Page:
The 38-year-old batsman said he was sure that the 100th century would come and it was just a matter of not taking things for granted.
"It is all about belief. I knew it will come but it was important that you don't take things for granted and keep working the way you usually do. Scoring runs and not scoring runs will always come across and it is part of a career and you can experience that when you have played long enough.
"I was pretty confident about what I was doing and the technique was right and I had the right people around me and I want to thank them," the legendary batsman said.
Tendulkar said that at one level, he could find a connect with Roger Federer considering the his wait for the World Cup was just like tennis legend's wait for his elusive French Open title.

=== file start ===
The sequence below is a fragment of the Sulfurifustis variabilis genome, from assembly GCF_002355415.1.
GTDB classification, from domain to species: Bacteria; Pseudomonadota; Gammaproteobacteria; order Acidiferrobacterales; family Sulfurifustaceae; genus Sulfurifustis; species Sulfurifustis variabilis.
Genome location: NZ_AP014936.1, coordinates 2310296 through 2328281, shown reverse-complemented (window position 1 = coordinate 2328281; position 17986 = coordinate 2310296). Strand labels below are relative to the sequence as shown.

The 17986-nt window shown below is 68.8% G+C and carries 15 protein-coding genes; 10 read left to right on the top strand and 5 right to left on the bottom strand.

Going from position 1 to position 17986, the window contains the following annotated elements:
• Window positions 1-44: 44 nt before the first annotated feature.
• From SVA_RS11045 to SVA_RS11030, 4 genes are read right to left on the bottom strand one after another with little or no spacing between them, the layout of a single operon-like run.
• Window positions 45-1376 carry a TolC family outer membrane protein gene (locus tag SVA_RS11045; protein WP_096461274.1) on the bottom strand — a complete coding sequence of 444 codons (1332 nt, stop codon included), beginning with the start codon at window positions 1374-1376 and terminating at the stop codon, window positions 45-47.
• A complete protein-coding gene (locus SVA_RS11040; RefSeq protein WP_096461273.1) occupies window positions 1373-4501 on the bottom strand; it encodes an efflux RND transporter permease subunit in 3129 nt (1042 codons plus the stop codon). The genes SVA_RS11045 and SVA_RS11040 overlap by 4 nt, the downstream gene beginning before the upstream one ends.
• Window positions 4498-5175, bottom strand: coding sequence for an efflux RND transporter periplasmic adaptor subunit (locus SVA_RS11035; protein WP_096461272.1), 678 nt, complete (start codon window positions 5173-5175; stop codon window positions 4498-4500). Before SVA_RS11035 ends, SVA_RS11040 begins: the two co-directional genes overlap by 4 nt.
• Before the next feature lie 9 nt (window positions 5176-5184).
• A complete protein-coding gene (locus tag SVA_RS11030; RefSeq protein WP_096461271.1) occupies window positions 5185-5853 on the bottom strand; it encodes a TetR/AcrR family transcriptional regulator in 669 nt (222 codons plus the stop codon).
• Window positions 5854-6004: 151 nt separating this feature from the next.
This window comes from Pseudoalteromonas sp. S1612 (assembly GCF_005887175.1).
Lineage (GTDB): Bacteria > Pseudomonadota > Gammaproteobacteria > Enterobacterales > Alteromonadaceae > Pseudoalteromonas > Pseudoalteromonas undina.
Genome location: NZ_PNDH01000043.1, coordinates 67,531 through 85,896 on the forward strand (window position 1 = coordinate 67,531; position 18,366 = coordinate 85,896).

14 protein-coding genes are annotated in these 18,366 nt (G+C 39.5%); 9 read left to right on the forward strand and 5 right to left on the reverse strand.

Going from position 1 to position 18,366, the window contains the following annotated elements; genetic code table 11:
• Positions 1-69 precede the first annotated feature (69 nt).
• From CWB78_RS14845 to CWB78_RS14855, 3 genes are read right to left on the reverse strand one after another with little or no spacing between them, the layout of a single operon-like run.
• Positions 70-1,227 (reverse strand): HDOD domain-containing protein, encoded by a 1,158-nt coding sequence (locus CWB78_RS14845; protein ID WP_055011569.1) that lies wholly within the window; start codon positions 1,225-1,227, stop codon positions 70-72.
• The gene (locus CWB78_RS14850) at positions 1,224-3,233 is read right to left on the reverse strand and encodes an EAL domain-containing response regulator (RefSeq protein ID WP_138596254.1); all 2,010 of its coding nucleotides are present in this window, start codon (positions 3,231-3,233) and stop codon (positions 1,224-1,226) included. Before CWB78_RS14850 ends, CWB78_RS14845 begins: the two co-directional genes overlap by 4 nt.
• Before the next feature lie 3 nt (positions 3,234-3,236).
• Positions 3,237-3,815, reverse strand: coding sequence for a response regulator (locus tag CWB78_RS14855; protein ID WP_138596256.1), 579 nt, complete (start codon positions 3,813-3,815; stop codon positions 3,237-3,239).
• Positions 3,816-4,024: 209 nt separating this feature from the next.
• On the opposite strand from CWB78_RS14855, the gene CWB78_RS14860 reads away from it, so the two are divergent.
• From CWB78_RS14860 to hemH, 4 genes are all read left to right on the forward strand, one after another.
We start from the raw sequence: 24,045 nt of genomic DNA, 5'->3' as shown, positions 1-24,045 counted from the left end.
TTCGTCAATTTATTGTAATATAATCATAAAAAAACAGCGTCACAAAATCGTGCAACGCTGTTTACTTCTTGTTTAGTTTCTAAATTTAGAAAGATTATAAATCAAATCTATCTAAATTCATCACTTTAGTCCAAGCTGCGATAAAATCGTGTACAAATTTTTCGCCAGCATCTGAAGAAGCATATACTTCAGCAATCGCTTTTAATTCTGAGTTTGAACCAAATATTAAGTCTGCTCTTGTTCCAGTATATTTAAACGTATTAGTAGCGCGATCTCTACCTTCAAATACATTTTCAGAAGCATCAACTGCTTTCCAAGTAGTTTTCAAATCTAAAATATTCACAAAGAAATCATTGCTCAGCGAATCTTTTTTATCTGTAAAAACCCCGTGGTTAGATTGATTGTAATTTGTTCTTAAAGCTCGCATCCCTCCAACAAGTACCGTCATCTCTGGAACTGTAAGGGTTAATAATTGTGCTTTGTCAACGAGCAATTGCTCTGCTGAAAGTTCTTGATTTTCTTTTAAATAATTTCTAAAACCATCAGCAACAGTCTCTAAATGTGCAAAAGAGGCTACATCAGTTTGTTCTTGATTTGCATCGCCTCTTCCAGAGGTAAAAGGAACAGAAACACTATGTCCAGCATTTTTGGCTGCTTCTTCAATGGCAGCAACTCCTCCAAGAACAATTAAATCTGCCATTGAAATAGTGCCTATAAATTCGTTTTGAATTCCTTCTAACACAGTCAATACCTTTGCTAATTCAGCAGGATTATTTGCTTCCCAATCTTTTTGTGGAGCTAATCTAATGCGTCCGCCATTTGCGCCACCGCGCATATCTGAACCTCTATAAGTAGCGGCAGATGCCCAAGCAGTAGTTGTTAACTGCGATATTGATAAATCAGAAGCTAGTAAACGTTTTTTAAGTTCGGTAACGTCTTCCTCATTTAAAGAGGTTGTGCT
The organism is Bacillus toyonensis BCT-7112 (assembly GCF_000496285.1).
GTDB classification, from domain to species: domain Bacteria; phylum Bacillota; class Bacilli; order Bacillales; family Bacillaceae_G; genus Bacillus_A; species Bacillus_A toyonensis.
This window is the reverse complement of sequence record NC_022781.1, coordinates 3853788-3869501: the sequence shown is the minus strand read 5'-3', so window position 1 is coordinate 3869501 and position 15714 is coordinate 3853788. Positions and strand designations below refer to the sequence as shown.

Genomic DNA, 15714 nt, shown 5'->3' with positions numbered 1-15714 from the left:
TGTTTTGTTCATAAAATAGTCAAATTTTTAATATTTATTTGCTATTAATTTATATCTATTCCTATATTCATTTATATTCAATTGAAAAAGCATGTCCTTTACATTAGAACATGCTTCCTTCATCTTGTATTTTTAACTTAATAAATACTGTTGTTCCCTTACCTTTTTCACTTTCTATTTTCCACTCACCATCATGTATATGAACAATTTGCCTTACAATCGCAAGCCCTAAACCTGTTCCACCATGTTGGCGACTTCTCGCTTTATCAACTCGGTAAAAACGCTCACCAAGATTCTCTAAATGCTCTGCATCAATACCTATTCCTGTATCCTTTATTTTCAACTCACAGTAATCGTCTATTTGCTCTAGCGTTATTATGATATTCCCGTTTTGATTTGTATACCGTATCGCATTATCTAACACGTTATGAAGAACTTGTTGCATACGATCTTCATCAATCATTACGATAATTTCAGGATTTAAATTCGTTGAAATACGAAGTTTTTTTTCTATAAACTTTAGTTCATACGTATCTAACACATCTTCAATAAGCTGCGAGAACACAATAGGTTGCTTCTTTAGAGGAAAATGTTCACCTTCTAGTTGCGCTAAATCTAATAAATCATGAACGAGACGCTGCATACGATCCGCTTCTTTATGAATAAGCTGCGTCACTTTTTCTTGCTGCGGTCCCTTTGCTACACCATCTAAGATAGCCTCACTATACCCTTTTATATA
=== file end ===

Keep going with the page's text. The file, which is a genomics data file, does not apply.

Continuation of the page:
"I don't know obviously what Federer had gone through but I am sure it was tough. I would not compare my 100th century with the French Open, rather it would be the World Cup. I had to wait 22 years and that wait was much longer."
After completing his century, it was a sense of relief for Tendulkar for achieving a feat that could remain unconquered for years to come.
"I have to admit I was relieved. This is now out of the way and I can start a new chapter. It was possibly the toughest phase of my life. There was so much hype and attention about the 100th hundred.